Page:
365  
    366 Let us, for the end, show another use of :obj:`LookupLearner`. With the 
    367 alternative call arguments, it offers an easy way to observe feature 
    368 interactions. For this purpose, we shall omit ``e``, and construct a 
    369 :obj:`ClassifierByDataTable` from ``a`` and ``b`` only (part of 
    370 :download:`lookup-table.py <code/lookup-table.py>`): 
    371  
    372 .. literalinclude:: code/lookup-table.py 
    373     :lines: 32-35 
    374  
    375 The script's output show how the classes are distributed for different 
    376 values of ``a`` and ``b``:: 
    377  
    378     ['1', '1', '1'] <0.000, 48.000> 
    379     ['1', '2', '0'] <36.000, 12.000> 
    380     ['1', '3', '0'] <36.000, 12.000> 
    381     ['2', '1', '0'] <36.000, 12.000> 
    382     ['2', '2', '1'] <0.000, 48.000> 
    383     ['2', '3', '0'] <36.000, 12.000> 
    384     ['3', '1', '0'] <36.000, 12.000> 
    385     ['3', '2', '0'] <36.000, 12.000> 
    386     ['3', '3', '1'] <0.000, 48.000> 
    387  
    388 For instance, when ``a`` is '1' and ``b`` is '3', the majority class is '0', 
    389 and the class distribution is 36:12 in favor of '0'. 
    390  
    391  
    392 Utility functions 
    393 ================= 
    394  
    395  
    396 There are several functions for working with classifiers that use a stored 
    397 data table for making predictions. There are four such classifiers; the most 
    398 general stores a :class:`~Orange.data.Table` and the other three are 
    399 specialized and optimized for cases where the domain contains only one, two or 
    400 three features (besides the class variable). 
    401  
    402 .. function:: lookup_from_bound(class_var, bound) 
    403  
    404     This function constructs an appropriate lookup classifier for one, two or 
    405     three features. If there are more, it returns None. The resulting 
    406     classifier is of type :obj:`ClassifierByLookupTable`, 
    407     :obj:`ClassifierByLookupTable2` or :obj:`ClassifierByLookupTable3`, with 
    408     ``class_var`` and bound set set as given.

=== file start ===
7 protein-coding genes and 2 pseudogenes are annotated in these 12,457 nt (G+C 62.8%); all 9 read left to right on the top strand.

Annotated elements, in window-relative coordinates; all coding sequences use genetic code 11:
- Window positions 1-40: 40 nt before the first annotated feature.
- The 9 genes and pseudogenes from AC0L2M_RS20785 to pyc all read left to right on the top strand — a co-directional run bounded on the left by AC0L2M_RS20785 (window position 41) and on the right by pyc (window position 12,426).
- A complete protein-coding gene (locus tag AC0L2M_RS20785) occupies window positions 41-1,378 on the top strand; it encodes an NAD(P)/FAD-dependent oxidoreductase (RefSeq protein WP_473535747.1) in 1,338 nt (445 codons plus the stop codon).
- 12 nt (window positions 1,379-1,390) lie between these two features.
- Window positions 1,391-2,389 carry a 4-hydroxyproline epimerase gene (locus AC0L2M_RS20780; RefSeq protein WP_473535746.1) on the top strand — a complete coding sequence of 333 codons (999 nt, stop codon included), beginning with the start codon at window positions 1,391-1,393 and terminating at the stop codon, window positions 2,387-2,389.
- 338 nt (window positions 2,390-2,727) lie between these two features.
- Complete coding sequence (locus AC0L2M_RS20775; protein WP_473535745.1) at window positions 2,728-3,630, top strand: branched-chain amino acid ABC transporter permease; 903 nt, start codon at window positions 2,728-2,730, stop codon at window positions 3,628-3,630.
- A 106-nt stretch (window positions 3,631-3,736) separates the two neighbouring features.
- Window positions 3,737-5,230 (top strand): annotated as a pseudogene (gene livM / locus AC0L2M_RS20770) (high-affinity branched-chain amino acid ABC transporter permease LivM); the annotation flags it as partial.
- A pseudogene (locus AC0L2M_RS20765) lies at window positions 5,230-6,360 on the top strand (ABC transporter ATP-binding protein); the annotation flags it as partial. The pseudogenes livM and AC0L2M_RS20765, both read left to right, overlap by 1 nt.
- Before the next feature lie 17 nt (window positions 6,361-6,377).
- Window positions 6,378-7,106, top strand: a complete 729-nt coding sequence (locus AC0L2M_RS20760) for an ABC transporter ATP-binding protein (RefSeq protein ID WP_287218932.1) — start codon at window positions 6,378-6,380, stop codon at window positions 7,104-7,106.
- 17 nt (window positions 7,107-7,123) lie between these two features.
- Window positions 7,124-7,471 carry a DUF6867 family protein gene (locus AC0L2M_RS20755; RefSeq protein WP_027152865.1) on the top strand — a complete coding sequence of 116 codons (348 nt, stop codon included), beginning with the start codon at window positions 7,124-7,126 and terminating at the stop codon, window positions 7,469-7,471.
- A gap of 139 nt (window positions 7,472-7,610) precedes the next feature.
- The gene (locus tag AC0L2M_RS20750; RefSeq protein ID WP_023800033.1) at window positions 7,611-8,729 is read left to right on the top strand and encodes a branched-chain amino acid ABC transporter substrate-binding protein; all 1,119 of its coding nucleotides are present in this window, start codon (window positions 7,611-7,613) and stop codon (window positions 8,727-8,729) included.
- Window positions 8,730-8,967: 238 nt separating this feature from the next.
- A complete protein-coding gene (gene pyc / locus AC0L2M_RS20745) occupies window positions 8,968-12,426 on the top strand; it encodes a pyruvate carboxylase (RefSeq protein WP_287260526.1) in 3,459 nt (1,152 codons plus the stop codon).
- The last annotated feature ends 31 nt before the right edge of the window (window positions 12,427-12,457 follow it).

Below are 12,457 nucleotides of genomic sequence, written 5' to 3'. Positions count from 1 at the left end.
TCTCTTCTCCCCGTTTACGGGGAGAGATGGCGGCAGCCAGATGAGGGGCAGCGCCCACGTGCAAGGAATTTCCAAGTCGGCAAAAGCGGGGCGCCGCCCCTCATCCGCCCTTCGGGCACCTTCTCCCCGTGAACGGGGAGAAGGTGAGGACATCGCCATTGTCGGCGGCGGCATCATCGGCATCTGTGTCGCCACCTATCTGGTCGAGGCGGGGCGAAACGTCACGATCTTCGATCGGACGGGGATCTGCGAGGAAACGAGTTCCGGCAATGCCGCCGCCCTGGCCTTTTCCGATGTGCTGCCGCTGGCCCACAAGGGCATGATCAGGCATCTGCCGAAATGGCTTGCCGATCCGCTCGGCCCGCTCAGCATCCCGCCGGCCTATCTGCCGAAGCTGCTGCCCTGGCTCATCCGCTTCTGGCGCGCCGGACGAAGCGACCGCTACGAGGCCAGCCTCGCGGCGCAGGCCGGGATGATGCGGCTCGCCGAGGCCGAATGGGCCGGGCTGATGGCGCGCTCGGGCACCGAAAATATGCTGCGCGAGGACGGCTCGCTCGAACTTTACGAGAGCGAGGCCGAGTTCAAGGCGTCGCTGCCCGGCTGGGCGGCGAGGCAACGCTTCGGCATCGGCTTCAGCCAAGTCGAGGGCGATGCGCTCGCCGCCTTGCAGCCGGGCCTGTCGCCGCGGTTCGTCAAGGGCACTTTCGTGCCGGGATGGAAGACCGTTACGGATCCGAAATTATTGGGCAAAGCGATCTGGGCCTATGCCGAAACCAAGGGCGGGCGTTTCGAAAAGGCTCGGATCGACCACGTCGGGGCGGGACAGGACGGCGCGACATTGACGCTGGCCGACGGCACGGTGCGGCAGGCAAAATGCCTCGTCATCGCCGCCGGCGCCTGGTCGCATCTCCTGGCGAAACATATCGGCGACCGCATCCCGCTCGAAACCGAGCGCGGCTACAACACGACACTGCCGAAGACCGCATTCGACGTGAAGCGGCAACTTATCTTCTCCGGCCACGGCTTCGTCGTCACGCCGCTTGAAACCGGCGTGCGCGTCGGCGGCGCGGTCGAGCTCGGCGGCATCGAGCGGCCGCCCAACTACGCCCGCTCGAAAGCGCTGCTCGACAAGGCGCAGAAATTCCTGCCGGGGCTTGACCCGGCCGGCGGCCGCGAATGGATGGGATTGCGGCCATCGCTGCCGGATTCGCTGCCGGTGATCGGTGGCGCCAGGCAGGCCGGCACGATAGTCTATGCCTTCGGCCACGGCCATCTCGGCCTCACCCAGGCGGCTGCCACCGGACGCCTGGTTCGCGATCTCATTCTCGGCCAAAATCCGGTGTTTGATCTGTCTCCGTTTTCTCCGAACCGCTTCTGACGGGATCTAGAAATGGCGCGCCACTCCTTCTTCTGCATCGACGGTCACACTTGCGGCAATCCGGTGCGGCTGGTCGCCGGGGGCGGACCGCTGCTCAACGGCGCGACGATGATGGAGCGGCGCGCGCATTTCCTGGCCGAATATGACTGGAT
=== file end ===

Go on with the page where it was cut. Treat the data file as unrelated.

409  
    410     For example, using the data set ``monks-1.tab``, to construct a new feature 
    411     from features ``a`` and ``b``, this function can be called as follows. 
    412      
    413         >>> new_var = Orange.feature.Discrete() 
    414         >>> bound = [table.domain[name] for name in ["a", "b"]] 
    415         >>> lookup = Orange.classification.lookup.lookup_from_bound(new_var, bound) 
    416         >>> print lookup.lookup_table 
    417         <?, ?, ?, ?, ?, ?, ?, ?, ?> 
    418  
    419     Function ``lookup_from_bound`` does not initialize neither ``new_var`` nor 
    420     the lookup table... 
    421  
    422 .. function:: lookup_from_function(class_var, bound, function) 
    423  
    424     ... and that's exactly where ``lookup_from_function`` differs from 
    425     :obj:`lookup_from_bound`. ``lookup_from_function`` first calls 
    426     :obj:`lookup_from_bound` and then uses the function to initialize the 
    427     lookup table. The other difference between this and the previous function 
    428     is that ``lookup_from_function`` also accepts bound sets with more than three 
    429     features. In this case, it construct a :obj:`ClassifierByDataTable`. 
    430  
    431     The function gets the values of features as integer indices and should 
    432     return an integer index of the "class value". The class value must be 
    433     properly initialized. 
    434  
    435     For exercise, let us construct a new feature called ``a=b`` whose value will 
    436     be "yes" when ``a`` and ``b`` are equal and "no" when they are not. We will then 
    437     add the feature to the data set. 
    438      
    439         >>> bound = [table.domain[name] for name in ["a", "b"]] 
    440         >>> new_var = Orange.feature.Discrete("a=b", values=["no", "yes"]) 
    441         >>> lookup = Orange.classification.lookup.lookup_from_function(new_var, bound, lambda x: x[0] == x[1]) 
    442         >>> new_var.get_value_from = lookup 
    443         >>> import orngCI 
    444         >>> table2 = orngCI.addAnAttribute(new_var, table) 
    445         >>> for i in table2[:30]: